It is surprising that some have attempted to justify Wednesday’s constitutional amendment to change age requirement for the offices of president and vice president on its substance.

The efforts to amend the constitution by putting an age limit for the president and vice president and by giving the powers to the president to appoint and dismiss vice president, curtail electoral rights. This includes the right to elect the vice president and the right to contest political office. These efforts are also dictated by the whims and wishes of the government of the day, not by any widely felt need for democratic reforms to the constitution.

However, it is more baffling the amendment has been defended on the basis of “pragmatism”. This is because this amendment is directly related to the failure of opposition’s “pragmatism”. One is forced to wonder whose “pragmatism” does the vote serve?

Whose pragmatism?

Nebulous words like “pragmatism” hardly clarify what the constitutional amendment is about.

The amendment is not simply about the removal of the current vice president. It is about President Abdulla Yameen’s desire to fully control and perpetuate political power. The amendment is yet another attempt, on President Yameen’s part, to eliminate serious, potential presidential candidates.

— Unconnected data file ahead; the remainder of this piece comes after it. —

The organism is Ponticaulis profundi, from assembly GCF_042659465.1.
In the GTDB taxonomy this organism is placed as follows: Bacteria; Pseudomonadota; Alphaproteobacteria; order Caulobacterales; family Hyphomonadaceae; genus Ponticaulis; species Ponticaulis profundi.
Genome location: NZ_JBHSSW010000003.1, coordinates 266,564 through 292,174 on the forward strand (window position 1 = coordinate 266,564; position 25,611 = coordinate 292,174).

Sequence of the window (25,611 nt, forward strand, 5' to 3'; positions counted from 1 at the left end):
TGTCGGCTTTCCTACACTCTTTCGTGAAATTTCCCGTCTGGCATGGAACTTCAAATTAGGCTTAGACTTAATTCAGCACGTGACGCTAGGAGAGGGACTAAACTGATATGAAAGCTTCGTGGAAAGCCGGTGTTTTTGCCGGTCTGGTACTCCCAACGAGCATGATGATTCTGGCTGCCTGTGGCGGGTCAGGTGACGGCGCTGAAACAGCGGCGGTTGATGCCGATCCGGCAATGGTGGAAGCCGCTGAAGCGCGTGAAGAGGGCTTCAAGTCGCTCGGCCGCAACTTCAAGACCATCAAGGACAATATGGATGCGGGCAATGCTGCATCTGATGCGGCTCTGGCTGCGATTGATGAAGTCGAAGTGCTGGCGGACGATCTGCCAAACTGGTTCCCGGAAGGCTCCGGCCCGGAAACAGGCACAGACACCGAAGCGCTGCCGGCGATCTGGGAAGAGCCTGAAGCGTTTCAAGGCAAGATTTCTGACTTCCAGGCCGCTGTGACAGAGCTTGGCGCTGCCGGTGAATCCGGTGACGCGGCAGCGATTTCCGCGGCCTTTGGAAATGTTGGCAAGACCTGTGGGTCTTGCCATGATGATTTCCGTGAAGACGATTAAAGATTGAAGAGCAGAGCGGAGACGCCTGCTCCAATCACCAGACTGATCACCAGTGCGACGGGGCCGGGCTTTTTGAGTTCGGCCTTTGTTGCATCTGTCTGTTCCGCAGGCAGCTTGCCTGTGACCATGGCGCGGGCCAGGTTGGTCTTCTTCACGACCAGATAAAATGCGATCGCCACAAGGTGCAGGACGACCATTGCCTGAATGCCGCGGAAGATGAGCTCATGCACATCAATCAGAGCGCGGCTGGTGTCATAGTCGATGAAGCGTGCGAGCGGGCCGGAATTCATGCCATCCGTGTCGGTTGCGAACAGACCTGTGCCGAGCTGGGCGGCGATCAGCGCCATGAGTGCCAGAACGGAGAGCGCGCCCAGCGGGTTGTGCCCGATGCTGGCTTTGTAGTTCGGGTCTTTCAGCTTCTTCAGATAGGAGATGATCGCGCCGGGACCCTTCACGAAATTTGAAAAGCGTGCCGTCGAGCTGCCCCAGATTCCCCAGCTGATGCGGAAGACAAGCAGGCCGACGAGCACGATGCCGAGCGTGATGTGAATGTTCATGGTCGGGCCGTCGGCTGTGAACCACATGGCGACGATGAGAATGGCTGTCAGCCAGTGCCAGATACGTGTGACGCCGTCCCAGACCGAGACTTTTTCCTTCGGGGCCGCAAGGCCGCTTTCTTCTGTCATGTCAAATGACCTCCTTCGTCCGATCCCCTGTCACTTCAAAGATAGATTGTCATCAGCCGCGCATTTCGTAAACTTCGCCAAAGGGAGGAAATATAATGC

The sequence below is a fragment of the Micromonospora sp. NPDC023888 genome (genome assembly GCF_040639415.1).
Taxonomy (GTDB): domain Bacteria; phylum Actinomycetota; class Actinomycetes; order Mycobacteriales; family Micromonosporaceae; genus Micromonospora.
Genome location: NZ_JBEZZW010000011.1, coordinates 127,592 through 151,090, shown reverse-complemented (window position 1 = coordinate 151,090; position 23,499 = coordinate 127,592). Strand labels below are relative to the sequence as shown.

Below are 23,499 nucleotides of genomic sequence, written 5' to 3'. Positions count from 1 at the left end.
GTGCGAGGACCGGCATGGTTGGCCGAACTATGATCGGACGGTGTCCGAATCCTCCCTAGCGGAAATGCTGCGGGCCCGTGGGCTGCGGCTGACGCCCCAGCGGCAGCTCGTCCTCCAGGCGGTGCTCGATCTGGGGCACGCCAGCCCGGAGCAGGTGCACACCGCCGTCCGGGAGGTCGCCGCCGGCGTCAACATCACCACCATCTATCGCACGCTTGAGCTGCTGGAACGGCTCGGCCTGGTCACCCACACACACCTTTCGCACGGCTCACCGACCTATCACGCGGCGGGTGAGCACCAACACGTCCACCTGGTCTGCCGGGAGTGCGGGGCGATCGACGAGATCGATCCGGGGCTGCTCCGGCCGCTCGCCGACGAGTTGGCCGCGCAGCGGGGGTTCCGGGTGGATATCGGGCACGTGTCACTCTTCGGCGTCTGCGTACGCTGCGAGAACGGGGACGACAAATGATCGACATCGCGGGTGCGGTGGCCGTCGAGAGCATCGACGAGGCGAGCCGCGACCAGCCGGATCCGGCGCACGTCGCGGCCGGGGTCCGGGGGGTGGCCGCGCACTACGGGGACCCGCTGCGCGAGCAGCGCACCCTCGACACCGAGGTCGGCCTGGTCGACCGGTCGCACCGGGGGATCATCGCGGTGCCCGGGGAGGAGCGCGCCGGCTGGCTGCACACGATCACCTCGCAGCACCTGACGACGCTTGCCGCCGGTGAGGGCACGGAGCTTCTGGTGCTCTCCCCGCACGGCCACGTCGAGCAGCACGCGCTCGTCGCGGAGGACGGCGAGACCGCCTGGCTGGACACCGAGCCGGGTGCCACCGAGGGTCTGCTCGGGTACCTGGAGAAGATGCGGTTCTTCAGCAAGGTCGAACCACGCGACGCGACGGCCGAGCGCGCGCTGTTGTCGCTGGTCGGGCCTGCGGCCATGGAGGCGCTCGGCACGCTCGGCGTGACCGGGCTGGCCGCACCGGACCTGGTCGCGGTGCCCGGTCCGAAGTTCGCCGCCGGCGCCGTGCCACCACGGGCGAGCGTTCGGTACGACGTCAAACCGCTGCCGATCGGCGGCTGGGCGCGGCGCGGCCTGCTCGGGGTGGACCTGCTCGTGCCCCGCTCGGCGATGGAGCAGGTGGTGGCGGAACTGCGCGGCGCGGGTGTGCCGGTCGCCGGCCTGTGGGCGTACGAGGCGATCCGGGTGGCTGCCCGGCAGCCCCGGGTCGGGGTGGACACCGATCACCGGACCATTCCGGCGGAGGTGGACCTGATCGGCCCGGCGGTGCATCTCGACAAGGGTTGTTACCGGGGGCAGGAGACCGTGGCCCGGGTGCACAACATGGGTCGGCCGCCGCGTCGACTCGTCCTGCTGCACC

There was a reason why former president Maumoon Abdul Gayoom rejected it, and pointed to the unacceptability of setting age limit to 65 years. This not only disqualifies Jumhooree Party leader Gasim Ibrahim, it also disqualifies Gayoom himself, and Yameen’s long-time political rival, Ilyas Ibrahim, as presidential candidates.

One is therefore forced to ask whose “pragmatism” this vote serves?

Yameen could have attempted an old style illegitimate dictatorship. But this vote, with its appearance of democratic agency and a position of bargaining power on opposition’s part, seems to be typical to his type of new despotic regime, ruled through a veneer of legitimacy, fully utilising democratic discourses, formal institutions and other antics of democracy.

One could therefore call the success passage of the amendment Yameen’s “pragmatism”, not Maldivian Democratic Party’s or JP’s.

Political pragmatism indeed assumes the belief that one has agency and one is in a position of power to somewhat direct things. However, the opposition acted not from the belief they were in a position of power or real agency.

The vote to pass the amendment was an outcome of complete disillusionment, if not distrust, in what ordinary people are capable of achieving. It was also an outcome of the belief the international community has failed to act against the rise of Yameen’s new despotism.